Development efforts in self driving vehicles have progressed substantially. And while AV enabled cars often attract attention, AV technology in trucks may gain traction sooner. Listed below are a few reasons:
1) Long Haul & Linear Routes - Easier Planning
Trucks often travel more well defined routes from a plant to a distribution center (DC) or from DC to DC. These routes are often linear and in less densely populated areas. Charging infrastructure can further be planned to ensure cost effective transport across the route. Drivers are already logging significant hours and the AV technology can help ensure greater driver awareness. Moreover, truck drivers already receive significant training which can be supplemented with AV certifications.
Last mile delivery on the other hand can be dramatically more challenging with a high diversity of routes, greater population density, and uneven charging infrastructures.
2) Platooning - Save Money
Platooning provides an opportunity for several trucks to position themselves behind each other to reduce energy consumption and CO2 emissions. By spacing trucks often ~50 feet can reduce air-drag friction. This has been estimated to provide roughly 10% energy savings to the following truck and around 5% for the lead truck.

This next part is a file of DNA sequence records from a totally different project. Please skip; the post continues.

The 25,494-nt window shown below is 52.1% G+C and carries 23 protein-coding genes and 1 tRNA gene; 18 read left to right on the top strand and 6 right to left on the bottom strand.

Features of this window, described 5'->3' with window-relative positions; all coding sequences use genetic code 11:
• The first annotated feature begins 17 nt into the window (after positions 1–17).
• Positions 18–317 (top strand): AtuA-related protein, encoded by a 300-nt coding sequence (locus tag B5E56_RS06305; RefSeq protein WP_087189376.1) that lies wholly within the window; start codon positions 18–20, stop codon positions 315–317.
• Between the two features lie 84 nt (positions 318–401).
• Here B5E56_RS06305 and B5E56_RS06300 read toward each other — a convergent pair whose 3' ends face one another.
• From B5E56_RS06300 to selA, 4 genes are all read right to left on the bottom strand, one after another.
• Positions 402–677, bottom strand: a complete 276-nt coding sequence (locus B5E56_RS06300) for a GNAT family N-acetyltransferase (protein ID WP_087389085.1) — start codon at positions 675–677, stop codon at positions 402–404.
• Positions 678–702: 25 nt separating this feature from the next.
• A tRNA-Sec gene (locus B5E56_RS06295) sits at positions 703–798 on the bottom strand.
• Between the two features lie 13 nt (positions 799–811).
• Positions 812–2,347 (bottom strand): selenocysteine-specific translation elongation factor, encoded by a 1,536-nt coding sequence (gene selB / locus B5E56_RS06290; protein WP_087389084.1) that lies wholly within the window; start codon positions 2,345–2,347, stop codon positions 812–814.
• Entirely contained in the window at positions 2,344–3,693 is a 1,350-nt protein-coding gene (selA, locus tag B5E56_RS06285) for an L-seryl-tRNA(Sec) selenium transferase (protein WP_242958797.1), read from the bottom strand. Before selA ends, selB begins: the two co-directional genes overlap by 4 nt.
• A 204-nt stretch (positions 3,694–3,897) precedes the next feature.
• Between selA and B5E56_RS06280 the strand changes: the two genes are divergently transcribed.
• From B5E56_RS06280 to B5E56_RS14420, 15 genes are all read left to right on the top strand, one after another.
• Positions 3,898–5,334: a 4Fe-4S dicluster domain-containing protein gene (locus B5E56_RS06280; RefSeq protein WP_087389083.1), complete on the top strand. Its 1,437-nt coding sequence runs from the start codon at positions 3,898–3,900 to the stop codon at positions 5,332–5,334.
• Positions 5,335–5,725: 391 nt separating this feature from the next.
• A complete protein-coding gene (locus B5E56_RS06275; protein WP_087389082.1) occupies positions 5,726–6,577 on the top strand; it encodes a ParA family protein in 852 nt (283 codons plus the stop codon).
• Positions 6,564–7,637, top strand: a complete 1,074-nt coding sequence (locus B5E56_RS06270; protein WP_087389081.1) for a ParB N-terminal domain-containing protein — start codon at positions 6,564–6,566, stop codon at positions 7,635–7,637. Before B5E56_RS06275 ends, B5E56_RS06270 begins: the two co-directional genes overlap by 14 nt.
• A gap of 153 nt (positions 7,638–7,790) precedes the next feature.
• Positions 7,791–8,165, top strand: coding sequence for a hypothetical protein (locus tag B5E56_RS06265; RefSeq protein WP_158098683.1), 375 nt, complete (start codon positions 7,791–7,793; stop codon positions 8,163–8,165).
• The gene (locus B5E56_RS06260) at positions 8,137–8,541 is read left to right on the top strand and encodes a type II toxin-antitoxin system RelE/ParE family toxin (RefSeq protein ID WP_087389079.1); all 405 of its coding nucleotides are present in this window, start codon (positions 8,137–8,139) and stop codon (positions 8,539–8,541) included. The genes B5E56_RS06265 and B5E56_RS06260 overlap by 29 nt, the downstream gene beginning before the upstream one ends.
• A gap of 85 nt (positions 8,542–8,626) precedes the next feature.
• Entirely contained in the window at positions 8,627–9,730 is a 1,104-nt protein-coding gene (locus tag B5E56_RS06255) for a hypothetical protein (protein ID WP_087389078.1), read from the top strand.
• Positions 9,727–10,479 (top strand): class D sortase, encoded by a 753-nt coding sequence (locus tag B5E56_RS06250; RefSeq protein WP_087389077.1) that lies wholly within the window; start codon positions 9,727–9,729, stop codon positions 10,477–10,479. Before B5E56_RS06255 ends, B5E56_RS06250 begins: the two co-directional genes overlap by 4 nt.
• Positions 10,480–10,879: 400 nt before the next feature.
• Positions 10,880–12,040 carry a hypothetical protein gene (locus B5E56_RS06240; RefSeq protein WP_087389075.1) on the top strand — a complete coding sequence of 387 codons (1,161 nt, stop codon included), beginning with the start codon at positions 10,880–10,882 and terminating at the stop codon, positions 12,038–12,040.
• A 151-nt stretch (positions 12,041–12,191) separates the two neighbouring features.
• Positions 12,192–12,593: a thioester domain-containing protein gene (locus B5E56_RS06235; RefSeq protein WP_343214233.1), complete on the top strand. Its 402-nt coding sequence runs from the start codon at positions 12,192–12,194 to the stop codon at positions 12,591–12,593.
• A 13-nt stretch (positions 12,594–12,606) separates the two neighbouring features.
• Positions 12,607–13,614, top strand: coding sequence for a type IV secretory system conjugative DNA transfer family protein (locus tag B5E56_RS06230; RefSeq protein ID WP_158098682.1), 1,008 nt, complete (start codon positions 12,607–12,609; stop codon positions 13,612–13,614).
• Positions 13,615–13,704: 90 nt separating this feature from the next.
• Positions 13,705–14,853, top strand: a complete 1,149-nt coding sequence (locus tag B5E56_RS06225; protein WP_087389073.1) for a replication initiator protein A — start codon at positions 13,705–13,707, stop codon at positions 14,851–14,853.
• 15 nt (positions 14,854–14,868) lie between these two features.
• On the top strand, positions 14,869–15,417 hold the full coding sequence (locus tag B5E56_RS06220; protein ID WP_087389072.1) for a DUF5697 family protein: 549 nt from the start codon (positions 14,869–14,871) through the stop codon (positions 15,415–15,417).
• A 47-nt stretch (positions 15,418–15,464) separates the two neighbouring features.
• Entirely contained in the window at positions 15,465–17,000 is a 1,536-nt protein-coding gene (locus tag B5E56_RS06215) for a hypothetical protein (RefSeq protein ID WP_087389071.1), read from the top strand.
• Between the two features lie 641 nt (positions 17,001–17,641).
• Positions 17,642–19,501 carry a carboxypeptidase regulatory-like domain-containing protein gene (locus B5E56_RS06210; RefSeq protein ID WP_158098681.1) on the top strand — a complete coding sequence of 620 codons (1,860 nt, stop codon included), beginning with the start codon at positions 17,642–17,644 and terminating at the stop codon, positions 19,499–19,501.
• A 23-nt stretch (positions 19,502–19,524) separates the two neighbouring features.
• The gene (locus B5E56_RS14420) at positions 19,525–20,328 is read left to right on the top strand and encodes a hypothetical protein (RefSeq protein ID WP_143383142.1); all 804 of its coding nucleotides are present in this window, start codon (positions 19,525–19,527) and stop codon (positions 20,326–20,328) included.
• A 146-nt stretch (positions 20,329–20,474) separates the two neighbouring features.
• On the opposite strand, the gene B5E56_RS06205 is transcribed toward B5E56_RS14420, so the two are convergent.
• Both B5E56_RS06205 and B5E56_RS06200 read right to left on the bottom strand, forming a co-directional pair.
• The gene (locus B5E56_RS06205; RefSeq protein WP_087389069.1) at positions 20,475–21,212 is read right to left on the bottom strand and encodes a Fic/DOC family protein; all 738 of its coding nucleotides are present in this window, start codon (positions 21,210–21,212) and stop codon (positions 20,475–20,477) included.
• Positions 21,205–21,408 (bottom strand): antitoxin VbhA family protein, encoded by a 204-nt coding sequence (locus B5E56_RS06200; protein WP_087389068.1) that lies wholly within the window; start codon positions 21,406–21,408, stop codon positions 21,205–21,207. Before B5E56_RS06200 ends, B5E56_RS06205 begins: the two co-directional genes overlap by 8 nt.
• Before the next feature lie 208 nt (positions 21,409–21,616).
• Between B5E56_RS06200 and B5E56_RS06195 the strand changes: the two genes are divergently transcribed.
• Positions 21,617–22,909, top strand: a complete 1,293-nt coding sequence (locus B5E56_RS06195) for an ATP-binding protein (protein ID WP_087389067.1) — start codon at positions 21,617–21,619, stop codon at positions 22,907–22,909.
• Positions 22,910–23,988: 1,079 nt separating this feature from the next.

By having AVs travel together, the following trucks can perform a simpler operations of following a lead vehicle versus actually performing the operations of being the lead vehicle, allowing for example, a following human operator to take a break relative to a lead truck operator.
3) Delivery Goods - Ability to Adjust
Delivering of goods versus transporting people can be easier. Beyond the issues centered around safety, the timely delivery of goods can be managed via the supply chain. For example, if a shipment gets delayed from one AV route, another source can be tapped.
TuSimple, Waymo, Volvo, Ike, Tesla, Embark, Diamler, Plus, and Einride are some of the companies bringing AV trucking solutions to market.
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